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I, my Cloak, and the Pediatrician

 

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I entered the clinic of the pediatrician, holding my child in my hands, and wearing the cloak over my head. I seemed, in my humble appearance, to the doctor as a mother that does not have any medical culture or any knowledge of the state of her child or his condition

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I entered the clinic of the pediatrician, holding my child in my hands, and wearing the cloak over my head. I seemed, in my humble appearance, to the doctor as a mother that does not have any medical culture or any knowledge of the state of her child or his condition.

 
The doctor kept giving me directions and pieces of advice that were fundamental axioms to me. They represented a small part of my medical experience, which I gained through medicating and taking care of my children in their different age stages.
 
I responded to his directions and answered his questions in a way he did not expect from a woman wearing a covering unlaced cloak, not to mention wearing it over her head as well.
 
He wondered in amazement, “Are you a teacher?
 
I replied proudly, “I am a professor at the university.
 
He asked, “Are you holding a PhD?” I said, “Yes, and I obtained it from the United States of America.” It seemed as if I have said the password that opened all the closed doors for me. The attitude of the doctor towards me has completely changed.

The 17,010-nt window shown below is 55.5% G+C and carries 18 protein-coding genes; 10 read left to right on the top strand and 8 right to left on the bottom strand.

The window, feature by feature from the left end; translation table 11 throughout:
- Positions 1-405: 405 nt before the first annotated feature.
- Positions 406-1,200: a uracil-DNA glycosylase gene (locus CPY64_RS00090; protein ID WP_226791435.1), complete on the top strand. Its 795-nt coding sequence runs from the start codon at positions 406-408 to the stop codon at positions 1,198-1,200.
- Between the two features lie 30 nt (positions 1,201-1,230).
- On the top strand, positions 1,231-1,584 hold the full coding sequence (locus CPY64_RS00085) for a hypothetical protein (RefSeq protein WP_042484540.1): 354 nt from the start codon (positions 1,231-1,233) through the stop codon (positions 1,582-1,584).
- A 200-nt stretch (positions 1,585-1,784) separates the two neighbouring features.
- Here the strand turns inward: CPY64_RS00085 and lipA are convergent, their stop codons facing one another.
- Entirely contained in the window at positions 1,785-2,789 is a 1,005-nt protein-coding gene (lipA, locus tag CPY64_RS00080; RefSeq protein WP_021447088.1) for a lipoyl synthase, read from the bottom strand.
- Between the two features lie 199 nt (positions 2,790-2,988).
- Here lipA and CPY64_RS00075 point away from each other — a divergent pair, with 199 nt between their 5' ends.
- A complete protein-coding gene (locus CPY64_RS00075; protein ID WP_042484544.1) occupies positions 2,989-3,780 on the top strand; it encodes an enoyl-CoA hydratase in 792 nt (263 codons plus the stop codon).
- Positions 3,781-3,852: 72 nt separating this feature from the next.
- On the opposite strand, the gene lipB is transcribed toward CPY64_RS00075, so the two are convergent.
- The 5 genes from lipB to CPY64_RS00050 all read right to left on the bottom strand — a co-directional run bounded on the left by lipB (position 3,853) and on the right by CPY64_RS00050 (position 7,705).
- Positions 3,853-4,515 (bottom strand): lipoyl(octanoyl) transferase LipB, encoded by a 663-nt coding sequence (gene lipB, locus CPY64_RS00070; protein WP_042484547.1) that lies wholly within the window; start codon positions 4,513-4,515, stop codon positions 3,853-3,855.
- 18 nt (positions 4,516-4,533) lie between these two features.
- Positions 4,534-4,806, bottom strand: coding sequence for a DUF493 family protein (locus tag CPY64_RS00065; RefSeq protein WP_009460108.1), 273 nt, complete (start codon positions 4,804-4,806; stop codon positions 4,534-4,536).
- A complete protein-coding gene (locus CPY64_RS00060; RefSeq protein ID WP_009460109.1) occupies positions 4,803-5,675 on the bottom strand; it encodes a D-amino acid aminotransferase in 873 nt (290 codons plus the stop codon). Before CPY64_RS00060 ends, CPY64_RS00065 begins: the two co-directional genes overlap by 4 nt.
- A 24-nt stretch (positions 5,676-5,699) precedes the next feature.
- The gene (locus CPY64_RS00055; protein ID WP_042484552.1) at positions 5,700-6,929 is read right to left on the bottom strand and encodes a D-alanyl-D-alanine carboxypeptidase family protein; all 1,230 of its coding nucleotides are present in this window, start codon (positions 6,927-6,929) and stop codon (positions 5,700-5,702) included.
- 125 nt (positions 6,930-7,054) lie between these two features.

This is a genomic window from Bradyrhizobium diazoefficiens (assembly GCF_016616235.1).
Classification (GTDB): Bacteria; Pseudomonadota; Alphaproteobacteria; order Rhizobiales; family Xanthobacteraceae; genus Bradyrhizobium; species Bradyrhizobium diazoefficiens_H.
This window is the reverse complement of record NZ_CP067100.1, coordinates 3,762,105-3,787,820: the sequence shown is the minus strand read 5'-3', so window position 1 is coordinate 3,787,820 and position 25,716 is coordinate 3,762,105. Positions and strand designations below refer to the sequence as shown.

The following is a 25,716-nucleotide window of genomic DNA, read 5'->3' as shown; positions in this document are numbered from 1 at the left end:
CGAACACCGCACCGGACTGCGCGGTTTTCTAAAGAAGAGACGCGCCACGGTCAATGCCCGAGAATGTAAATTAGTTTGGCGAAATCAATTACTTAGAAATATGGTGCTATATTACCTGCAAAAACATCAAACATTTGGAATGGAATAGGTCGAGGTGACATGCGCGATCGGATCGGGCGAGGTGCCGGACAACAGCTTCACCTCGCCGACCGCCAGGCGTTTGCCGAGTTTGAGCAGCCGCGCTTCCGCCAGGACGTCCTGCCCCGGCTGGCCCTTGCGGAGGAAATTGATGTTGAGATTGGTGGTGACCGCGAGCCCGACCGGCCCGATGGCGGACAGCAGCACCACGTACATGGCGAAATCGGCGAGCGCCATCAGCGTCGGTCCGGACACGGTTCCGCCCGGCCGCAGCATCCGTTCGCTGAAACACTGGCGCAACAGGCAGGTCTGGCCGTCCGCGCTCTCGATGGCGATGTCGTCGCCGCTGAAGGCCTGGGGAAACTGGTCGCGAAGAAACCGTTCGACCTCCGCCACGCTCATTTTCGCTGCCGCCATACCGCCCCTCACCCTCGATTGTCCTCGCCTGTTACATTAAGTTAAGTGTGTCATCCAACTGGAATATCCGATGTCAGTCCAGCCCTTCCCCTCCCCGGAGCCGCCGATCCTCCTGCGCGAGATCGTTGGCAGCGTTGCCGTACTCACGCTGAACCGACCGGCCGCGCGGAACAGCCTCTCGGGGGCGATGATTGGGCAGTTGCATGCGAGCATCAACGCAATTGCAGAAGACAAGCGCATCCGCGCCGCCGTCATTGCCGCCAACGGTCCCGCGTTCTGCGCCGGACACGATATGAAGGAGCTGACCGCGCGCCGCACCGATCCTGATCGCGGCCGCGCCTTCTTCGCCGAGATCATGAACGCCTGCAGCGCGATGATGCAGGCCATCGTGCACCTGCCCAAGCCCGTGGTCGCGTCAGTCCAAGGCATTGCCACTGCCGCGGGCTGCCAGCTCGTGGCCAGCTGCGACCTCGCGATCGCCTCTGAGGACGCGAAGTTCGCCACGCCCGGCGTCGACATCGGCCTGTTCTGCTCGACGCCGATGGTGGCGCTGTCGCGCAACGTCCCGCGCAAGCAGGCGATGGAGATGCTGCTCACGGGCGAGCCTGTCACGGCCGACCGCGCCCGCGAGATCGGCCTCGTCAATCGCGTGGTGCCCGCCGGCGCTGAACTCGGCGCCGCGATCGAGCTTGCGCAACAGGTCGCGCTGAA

He offered me all the services that I deserve and those I do not deserve. He even offered me a sick leave.
 
As for the date for the appointment of my child, he said, “If you want it to be tomorrow, I will arrange it for you,” he added, “Ask for whatever medications you need and you do not need, they are all available in the pharmacy of the infirmary.
 
Why do people look at the woman who puts on her cloak with pride and honor over her head as if she were a retarded woman who lagged behind progress and prosperity?
 
Why is she always called “auntie” even if she is in the prime of life? On the other hand, the one who wears a lacy tight cloak is looked at as if she were the peeress of her people. She is looked at as if she holds the highest educational degrees, or, the least of it, she is called “Mademoiselle” and “Miss” even though she might have gone beyond the stage of youth by several years.
 
What a strange matter and what a bizarre time! When man sticks to his values and principles, he is seen like an ignorant and retarded human being. When man is carried away by the current, when he gives up things that were considered the fundamentals, and runs behind the innovative concepts, he is seen as if he represents progress and urbanization.
 
I wonder where the fault is. Are these new concepts influencing our values and principles?
 
Is our status and worth in society measured by our detachment from our values and principles?
 
Is it that whenever we get closer to the Western model in our status and appearance we look more sophisticated and more worthy of respect?
 
Has the appearance of a person become the basis to value him without regard to his essence, to what he has presented to his society from services and sacrifices, and to the magnitude of his knowledge and religion.
 
Are we really at the time that the noble Prophet, prayers and peace of Allah be upon him, has told about that the one who clutches on his religion is like the one who clutches to live coals?
 
I ask Allah for stability for me and my sisters who are clutching to live coals.
 
 
Prepared by the Educational Department
Source: the Family Journal
 
 

 

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